Cosima: I realized that singing was a release for me when I discovered Judy Garland because I think I was like 12 or 11 and my friend gave me a CD, and I remember just hearing her voice, and there’s one song she sang called (Dear Mr. Gable) You Made Me Love You, and it just was so, I don’t know, there’s just something about her voice that just moves you. And I remember just always singing along to that. And then that’s when I knew that singing was something special to me. And then, throughout my teens, it became something that got clearer and clearer.
When I was like 18, I was like, okay, I need this. I need to do this as much as possible. It’s just something I love doing. And then I always veered more and more to it. It was less of a career decision, more of a, how can I get to a place where all my hours in the day are just focused on this.
TC: Tell the Blanc audience about your music. What is it like, and what should they feel when they listen to it?
Cosima: I think it’s very honest, and I think the sound kind of changes a lot, but I always try to keep that as pure and as honest as possible in terms of my voice and lyrics. I would hope they would just feel because I think you can read anything into a song. I believe how people take in songs is very much about them, less about what the artist is trying to say. When I listen to music, if I see myself in the song, that’s when I’m moved by it. So I would hope they would just feel. Most of the time, when I talk to people about my music, it gets very emotional.
Cosima: Yeah. Yeah.
TC: Where does that emotion come from? Does it come from life experience, or does it come from just actually creating the work?
Cosima: It definitely comes from life experience. Sometimes I wish it came from something more abstract or when you imagine stories about things. Music is like finding ways to deal with what life is and finding ways to celebrate what life is because something terrible can happen. But if you write a beautiful song about it, it’s like you’ve given yourself, the you that was in that situation, a gift where it’s like here, this is your story. I’ve told it.
TC: Can you name a point in time or something that has happened to you that has deeply changed you?
Cosima: I feel like my life has been lots of points of change. I always refer to life as boxing. It happens in rounds. My dad was also a boxer, so that’s just how I think.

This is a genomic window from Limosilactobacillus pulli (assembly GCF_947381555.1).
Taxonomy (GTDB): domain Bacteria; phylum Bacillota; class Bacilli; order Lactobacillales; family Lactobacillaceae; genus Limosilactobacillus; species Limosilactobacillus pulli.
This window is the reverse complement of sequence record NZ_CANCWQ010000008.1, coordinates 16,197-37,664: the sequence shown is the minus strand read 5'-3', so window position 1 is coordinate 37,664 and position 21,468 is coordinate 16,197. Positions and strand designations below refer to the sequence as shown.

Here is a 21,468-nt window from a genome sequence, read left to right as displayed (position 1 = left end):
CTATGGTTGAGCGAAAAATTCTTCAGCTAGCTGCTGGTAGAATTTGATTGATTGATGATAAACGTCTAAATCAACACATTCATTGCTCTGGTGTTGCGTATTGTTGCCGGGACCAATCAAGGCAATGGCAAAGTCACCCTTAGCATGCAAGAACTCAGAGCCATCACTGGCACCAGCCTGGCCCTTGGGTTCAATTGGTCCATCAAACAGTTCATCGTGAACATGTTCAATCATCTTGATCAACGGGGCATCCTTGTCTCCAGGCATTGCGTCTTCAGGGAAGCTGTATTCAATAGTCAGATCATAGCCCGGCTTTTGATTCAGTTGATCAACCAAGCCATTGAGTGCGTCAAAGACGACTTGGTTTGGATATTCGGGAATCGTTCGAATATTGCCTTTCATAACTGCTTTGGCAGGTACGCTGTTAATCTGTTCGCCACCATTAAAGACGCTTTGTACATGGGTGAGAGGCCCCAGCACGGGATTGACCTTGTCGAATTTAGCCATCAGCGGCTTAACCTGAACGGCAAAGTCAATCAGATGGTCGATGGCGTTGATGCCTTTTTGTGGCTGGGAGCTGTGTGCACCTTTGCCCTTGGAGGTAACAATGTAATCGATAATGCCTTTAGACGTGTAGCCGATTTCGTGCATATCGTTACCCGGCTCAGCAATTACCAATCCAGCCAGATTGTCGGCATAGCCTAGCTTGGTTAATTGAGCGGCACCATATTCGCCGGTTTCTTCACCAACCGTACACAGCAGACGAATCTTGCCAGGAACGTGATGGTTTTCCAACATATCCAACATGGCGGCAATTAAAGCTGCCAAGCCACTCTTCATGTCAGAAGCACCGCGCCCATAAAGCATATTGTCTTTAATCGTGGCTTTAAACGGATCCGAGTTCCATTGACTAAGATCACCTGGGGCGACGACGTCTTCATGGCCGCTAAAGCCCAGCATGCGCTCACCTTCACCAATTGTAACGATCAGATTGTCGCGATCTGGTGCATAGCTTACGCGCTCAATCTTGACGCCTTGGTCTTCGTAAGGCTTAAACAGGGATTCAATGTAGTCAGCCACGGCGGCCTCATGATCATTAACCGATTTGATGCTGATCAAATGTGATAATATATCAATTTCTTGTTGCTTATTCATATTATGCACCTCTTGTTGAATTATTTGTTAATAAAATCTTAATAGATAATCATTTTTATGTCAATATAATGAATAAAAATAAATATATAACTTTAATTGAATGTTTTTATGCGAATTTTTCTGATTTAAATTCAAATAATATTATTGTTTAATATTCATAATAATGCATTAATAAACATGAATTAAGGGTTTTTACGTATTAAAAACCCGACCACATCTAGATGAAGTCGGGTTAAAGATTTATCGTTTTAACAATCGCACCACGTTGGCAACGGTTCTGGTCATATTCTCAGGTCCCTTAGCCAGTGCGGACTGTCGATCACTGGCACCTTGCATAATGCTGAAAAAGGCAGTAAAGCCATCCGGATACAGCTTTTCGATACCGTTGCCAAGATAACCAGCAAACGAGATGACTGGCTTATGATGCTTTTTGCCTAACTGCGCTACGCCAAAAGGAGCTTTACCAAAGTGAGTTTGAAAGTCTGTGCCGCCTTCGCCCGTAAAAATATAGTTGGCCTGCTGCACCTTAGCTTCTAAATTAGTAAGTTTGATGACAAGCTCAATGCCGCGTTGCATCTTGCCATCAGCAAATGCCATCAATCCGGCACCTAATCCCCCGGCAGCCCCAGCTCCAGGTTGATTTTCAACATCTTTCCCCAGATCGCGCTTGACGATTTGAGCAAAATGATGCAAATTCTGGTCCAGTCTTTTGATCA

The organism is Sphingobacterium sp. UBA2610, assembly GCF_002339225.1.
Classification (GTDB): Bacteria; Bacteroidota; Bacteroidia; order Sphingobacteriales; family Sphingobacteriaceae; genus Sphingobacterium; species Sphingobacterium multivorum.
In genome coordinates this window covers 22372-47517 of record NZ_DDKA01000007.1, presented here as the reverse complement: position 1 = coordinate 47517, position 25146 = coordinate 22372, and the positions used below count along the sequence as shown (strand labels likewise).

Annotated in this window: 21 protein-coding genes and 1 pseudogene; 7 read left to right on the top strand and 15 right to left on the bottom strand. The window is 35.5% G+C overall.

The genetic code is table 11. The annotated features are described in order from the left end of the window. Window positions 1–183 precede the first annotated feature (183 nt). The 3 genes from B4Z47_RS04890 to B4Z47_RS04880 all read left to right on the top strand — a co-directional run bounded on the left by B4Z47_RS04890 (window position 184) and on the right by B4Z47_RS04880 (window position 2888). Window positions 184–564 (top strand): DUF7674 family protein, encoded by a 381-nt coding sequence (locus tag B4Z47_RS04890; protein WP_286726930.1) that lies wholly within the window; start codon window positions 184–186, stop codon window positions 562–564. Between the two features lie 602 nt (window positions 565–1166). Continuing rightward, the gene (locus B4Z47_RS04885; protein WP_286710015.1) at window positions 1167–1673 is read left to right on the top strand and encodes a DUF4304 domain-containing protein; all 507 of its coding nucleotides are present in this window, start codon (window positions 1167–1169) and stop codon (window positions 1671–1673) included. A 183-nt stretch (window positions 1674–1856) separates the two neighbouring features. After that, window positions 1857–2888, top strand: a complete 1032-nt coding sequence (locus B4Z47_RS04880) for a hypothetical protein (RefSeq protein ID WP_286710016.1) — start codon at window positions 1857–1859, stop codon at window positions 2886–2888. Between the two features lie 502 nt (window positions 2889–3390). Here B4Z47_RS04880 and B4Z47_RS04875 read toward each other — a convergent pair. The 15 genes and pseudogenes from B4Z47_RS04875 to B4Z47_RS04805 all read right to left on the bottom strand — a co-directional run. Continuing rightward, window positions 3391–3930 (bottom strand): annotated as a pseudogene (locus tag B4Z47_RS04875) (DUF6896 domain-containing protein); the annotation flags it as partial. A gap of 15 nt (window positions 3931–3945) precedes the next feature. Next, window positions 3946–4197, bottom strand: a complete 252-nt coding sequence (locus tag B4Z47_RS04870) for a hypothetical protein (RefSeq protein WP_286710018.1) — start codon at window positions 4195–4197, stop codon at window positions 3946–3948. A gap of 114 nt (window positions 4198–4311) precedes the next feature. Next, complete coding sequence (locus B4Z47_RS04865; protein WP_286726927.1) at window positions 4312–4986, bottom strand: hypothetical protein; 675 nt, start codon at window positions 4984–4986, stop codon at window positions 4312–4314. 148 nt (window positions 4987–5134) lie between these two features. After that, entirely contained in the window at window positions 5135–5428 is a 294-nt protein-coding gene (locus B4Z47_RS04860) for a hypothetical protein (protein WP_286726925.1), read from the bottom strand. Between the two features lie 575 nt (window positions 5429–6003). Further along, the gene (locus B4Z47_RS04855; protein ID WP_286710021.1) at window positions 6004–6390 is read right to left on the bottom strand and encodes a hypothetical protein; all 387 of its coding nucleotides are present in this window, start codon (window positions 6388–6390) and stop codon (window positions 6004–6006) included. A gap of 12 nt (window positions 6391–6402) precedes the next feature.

TC: Mine too.
Cosima: Yeah, so that’s how I think about life. I think it’s like rounds. So I guess a change happens in between every round. So you have to do your laid out on the floor cry, which is what I always do. And then I go into the next round. I’m trying to think of a specific moment…. even just before deciding to start my record label and accept the challenges of freedom.
That was a big change because there had been points before then when I guess I just felt like I was in a corner that I couldn’t get out of. When I’m cornered is usually when I figure out.
TC: Why did you start your own record label?
Cosima: Every artist has a different formula that works for them. I think you have to know in your soul what works for you specifically. I’ve always been someone that’s chosen freedom to be myself over the comfort of maybe a situation where I don’t have that same type of freedom. I’m a musician, I put out music, and everything is bound up in something commercial. But for me, the first commercial viability isn’t my top priority. My top priority is putting art into the world that I’m proud of. And it’s so personal that I just would like to own it. Yeah. That, for me, is the biggest thing, just owning my art and not even for financial reasons, just for artistic reasons.
I’m an artist for better or for worse, I guess.
TC: What are your musical influences?
Cosima: So many, I’m so bad at listing them because I would just go on forever and ever. The most formative ones, I guess, or singers like Nancy Wilson, obviously Judy Garland, Barbara Streisand, Sammy Davis, Jr. Just anyone that communicates feeling because I think that’s always been one thing, I love when someone is technically amazing, but for me, what moves me is if they’re technically amazing and they really communicate a feeling, or if they just communicate emotion with the tools that they have. If that’s like two notes of a range and they can communicate emotion with that, that inspires me.
TC: Tell me about your new music.
Cosima: It’s very personal. And it’s a body of work that’s like me saying farewell to a time and it’s called The Fun Is Here? But with a question mark, because it’s about the constant search for happiness outside of yourself. And of course, you never find that because you can’t find happiness somewhere else. You have to figure out what’s going on inside. And the project is about me trying to figure that out.
TC: What kind of artist do you hope to be in 10 years?
Cosima: In 10 years, I hope to be the kind of artist who can look around and maybe just know that the music I’ve made has moved people. Some artists I have in my life that I’ve looked up to where I’ve heard a song by them and just because I’ve heard that song, I want to go and write a song, or I want to make music, or I want to go and revisit what I do and make it better. And I think those are the artists who didn’t have to touch everyone in the world, but the people they do touch, they inspire action in them, and that’s the kind of artist I would want to be.